More than six months after Solo Sandeng was beaten to death in the custody of Gambia’s National Intelligence Agency (NIA), his family still hasn’t seen the body. They may never see it.
On April 14, 2016, Sandeng, a prominent activist with the opposition United Democratic Party (UDP), led a protest calling for electoral reform in Serrekunda, a suburb of Banjul, the capital. Gambian police arrested Sandeng and more than 20 other demonstrators and bystanders. Many of them were beaten and tortured in NIA custody. Sandeng’s injuries were fatal.
“It is really hard to grieve when you haven’t had the chance to see the body – when no one has seen the body,” said Sandeng’s wife, Nyima. “When you can’t confirm that you have lost a family member, it makes you think, maybe they are still hiding him.”
The couple had nine children. The youngest is 2 years old.
Ahead of Gambia’s scheduled December 1 elections, authorities have arrested more than 90 opposition activists this year for participating in largely peaceful protests. A court has convicted and sentenced 30 opposition members to three-year prison terms. As President Yahya Jammeh runs for re-election for the fifth time, a new Human Rights Watch report, “More Fear Than Fair,” documents the government’s crackdown on the opposition.
Jim Wormington, Human Rights Watch researcher covering West Africa, met Sandeng’s family, now in exile, at their home in July, three months after Sandeng was killed. They fled Gambia after Sandeng’s death, fearing for their safety. They now live in a sparsely furnished compound. They all gathered in a room – some seated on the floor, others on a mattress – for the visit.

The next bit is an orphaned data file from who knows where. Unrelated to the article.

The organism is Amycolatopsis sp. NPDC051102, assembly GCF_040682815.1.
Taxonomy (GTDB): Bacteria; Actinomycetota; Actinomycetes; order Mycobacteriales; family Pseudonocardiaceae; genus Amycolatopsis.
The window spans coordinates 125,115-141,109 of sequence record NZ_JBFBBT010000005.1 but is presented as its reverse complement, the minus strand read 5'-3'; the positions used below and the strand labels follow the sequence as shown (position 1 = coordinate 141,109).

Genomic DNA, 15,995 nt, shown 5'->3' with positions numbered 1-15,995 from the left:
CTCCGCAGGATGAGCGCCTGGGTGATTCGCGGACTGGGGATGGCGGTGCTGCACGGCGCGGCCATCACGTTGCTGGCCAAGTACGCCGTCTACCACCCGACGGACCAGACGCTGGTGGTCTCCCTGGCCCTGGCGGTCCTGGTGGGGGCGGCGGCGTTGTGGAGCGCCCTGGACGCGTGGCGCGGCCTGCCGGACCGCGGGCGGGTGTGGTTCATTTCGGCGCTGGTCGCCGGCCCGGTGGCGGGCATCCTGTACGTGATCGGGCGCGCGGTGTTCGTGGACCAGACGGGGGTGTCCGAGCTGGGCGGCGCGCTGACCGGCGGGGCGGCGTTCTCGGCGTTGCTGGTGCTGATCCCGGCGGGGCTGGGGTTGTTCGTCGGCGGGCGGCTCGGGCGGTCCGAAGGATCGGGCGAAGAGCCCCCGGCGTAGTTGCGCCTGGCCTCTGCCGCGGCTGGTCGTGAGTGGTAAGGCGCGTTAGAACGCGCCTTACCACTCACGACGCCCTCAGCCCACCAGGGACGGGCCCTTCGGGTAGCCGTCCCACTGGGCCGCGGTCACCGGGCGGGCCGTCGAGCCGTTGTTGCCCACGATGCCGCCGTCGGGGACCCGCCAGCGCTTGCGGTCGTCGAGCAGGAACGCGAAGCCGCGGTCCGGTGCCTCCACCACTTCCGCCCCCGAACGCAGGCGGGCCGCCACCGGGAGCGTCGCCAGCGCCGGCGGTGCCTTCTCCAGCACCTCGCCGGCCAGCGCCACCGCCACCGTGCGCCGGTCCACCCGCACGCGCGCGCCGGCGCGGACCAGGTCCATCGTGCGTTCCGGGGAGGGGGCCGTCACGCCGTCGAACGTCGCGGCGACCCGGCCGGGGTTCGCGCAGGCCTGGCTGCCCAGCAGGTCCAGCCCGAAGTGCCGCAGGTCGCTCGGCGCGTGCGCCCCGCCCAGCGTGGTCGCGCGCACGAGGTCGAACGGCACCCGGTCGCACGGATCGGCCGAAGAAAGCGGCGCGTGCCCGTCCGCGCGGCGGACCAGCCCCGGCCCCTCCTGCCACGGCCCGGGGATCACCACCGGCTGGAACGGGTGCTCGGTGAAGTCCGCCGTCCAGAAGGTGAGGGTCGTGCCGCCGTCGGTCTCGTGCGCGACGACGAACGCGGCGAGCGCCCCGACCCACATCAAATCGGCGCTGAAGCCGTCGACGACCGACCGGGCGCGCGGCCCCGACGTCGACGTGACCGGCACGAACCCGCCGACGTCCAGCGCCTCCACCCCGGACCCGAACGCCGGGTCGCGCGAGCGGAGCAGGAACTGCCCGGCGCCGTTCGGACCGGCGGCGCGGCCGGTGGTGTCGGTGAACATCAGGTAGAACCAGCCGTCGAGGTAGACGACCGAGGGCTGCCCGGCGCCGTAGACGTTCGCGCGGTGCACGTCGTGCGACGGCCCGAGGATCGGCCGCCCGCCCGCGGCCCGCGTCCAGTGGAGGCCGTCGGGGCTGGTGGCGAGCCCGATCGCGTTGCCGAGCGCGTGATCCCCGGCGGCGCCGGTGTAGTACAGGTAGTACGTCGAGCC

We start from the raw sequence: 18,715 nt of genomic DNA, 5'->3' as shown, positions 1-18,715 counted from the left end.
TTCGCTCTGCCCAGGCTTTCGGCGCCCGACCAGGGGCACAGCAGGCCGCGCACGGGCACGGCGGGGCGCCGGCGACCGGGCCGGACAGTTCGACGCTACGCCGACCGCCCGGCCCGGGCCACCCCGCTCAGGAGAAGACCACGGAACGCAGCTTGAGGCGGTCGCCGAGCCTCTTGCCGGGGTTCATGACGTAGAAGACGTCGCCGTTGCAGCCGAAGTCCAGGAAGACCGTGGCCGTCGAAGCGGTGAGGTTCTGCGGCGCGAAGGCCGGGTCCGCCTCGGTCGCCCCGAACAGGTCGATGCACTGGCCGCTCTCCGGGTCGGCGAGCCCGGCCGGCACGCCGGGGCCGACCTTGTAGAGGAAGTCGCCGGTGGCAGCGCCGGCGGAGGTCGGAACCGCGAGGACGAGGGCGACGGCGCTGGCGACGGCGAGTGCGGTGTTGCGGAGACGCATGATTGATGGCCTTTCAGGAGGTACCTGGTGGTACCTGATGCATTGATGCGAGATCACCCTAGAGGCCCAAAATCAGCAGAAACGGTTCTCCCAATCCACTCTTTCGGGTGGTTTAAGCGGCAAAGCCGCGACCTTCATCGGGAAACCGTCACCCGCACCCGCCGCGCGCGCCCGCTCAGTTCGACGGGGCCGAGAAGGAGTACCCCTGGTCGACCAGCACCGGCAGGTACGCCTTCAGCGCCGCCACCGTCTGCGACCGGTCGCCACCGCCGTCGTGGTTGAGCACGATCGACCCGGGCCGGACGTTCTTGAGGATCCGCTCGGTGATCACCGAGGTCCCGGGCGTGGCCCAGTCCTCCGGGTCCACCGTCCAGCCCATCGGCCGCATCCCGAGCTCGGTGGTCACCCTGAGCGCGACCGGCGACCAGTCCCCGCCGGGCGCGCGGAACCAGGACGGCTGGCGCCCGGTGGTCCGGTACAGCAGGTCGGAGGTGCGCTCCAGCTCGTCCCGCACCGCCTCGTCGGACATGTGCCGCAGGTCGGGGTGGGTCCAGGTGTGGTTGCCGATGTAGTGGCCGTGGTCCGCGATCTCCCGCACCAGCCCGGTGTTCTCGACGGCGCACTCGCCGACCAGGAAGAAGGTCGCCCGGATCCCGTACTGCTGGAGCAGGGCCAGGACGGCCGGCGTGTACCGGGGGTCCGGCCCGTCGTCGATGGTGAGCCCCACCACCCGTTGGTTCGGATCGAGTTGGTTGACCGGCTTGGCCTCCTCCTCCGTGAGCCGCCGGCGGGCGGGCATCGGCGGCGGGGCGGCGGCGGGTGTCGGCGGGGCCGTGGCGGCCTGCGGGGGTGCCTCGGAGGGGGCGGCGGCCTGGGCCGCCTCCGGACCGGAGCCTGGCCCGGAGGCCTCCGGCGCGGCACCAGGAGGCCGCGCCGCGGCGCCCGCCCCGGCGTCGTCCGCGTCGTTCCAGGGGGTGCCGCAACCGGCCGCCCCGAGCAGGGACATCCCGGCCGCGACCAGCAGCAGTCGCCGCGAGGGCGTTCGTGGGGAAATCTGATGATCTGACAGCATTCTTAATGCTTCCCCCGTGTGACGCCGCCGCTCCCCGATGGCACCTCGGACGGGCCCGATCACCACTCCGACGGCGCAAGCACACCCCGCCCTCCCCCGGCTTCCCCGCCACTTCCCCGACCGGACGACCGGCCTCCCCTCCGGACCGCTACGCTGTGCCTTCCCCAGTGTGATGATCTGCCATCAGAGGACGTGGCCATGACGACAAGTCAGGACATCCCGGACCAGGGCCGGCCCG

When Sandeng’s family heard of his arrest on April 14, they began searching for him. His wife went to the police station where he was initially detained; then Mile 2 prison, where many political prisoners are held; and finally the NIA headquarters, which is a frequent site for torture and incommunicado detention. Everyone denied holding him. Then the family heard about online media reports that Sandeng was in a coma. They tried to ignore the reports, but a friend whose daughter lives in the United States said that her daughter had seen reports that Sandeng had died.
“We couldn’t believe it,” said the couple’s 22-year-old daughter, Fatoumatta. The leader of the UDP confirmed the news to the family in the early morning hours on April 16.
Hours after receiving word of their father’s death, Fatoumatta and her brother Muhammed, 19, marched with UDP leaders to the police station where Sandeng had been detained. They chanted, “Release Solo Sandeng, dead or alive.”
“There was no fear in me that day,” said Fatoumatta, whose gaze had been fixed to the floor. She looked up, and her voice was strong, her expression confident. “All I needed was justice for my father.”
“It’s disheartening to know that your father has been beaten to death and the only thing you can do that day is just protest and ask for his body,” she said.
Officers arrived to stop the protesters, she said. They beat many with batons, and when protesters still didn’t relent, they used teargas to disperse the crowd.